Question #13: Hey, let's get morbid. When they write your obituary, what do you hope they will say about your book/s and writing? I hope they will say that my books were uplifting adventures that left the readers wanting more.
Question #14: Location and life experience can sprinkle their influence in your writing. Tell us about where you grew up and a little about where you live now - city? Suburb? Country? Farm? If you could live anywhere you want to live, where would that be? I grew up in Rigby, Idaho. I was very fortunate to experience a small town. My father owned a Firestone Store on Main Street. For a few years we lived in an apartment over the store. I could peer out our living room window and watch people milling about the sidewalks. The main highway ran right through the middle of town, so there was a lot of traffic: diesels, farm trucks and cars. The town had a great influence on my book An Angel on Main Street. While living there my mother suffered a heart attack. I was sent to stay with my parents’ friends who owned a farm. I loved playing in the barns, watching the kids milk the cows and jumping around on the haystacks.I now live in the Salt Lake area. A big theater complex is a block away as well as restaurants and grocery stores. In many ways my neighborhood reminds of my childhood and growing up in a small town, though children aren’t as free to play as they were in my day. I like where I live, but I’d also like to someday have a cabin in the mountains.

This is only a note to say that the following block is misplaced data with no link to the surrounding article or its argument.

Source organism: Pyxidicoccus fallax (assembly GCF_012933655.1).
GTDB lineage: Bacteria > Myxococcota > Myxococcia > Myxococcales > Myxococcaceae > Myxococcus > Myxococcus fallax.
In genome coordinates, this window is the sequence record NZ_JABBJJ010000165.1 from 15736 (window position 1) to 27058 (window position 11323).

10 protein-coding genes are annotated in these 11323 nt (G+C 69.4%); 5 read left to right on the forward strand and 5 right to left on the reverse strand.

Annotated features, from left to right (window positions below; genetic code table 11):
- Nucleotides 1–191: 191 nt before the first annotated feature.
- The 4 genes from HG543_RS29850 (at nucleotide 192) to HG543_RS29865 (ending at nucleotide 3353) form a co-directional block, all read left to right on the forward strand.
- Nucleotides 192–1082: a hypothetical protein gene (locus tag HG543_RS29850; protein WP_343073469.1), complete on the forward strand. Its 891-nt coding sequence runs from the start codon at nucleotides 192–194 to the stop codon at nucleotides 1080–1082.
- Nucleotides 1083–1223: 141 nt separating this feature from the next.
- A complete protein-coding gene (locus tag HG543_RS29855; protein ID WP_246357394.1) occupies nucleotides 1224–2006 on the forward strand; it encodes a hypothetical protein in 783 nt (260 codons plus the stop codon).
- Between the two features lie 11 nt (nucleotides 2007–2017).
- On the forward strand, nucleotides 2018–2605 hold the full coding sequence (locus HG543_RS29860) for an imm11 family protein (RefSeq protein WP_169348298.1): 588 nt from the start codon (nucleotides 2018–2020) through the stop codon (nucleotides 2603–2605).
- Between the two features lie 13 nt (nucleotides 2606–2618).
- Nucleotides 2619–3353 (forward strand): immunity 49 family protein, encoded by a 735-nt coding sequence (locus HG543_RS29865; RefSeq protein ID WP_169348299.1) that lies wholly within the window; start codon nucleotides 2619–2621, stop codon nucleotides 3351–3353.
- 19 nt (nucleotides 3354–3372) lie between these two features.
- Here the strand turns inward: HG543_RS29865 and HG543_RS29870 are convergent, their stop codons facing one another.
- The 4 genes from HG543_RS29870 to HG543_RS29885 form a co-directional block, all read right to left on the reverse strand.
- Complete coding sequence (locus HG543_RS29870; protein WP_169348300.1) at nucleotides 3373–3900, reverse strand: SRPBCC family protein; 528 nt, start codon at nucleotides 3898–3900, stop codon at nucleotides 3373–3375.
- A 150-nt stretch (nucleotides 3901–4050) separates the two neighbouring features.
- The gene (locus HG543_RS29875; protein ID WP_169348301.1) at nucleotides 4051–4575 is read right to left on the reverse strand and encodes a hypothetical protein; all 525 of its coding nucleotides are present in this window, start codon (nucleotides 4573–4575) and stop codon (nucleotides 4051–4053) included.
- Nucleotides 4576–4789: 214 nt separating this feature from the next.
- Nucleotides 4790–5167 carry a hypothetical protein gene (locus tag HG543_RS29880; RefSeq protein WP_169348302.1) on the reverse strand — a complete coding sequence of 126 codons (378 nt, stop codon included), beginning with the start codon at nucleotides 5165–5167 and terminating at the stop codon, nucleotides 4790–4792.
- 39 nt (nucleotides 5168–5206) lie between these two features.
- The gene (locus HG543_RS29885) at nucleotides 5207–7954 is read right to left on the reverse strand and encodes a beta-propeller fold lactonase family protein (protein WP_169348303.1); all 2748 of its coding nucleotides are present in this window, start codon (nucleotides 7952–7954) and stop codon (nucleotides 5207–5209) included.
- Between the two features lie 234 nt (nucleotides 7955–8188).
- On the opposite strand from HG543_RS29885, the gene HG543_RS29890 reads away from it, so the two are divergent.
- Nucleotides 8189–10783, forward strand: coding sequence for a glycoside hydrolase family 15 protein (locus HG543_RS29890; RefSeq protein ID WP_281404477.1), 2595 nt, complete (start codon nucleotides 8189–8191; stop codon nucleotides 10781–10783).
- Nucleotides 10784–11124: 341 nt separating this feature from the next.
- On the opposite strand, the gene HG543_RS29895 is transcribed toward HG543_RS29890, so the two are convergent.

Question #15: Do you have any pets? Tell us about them. I have a Yorkshire Terrier named Miss Elizabeth Bennett. We call her Lizzie. I have always been a fan of Jane Austin’s. Lizzie is my buddy who follows me around the house all day. She curls up on her pillow under my desk as I write, and she’s always happy to see me.
Question #16: Bring us into your home and set the scene for us when you are writing. What does it look like? On the couch, laptop, desk? Music? Lighting, handwriting? I love my office. I do most of my writing on my desktop. The closet in my office was converted to a huge bookcase. It’s so packed with books that they’re spilling onto the floor. One wall has a corkboard where I pin up my story line, pictures, and maps of the novel I’m currently working on. There are two desks in my office. One holds my desktop and the other is a small desk my grandfather made out of wood. It’s a cherished piece of furniture.
Question #17: Does television influence or inspire your writing? I don’t watch as much as I use to. I enjoy The Closer and 24. I admire the courage of the characters in those shows.
Question #18: What about movies? I love a good movie. I’m so fortunate to have theaters a block away from my home. My favorite is It’s a Wonderful Life. It has everything, fantasy, inspiration, and a good message. I also loved The Lord of the Rings trilogy. Again a movie with everything in it: battles, love, and a good message.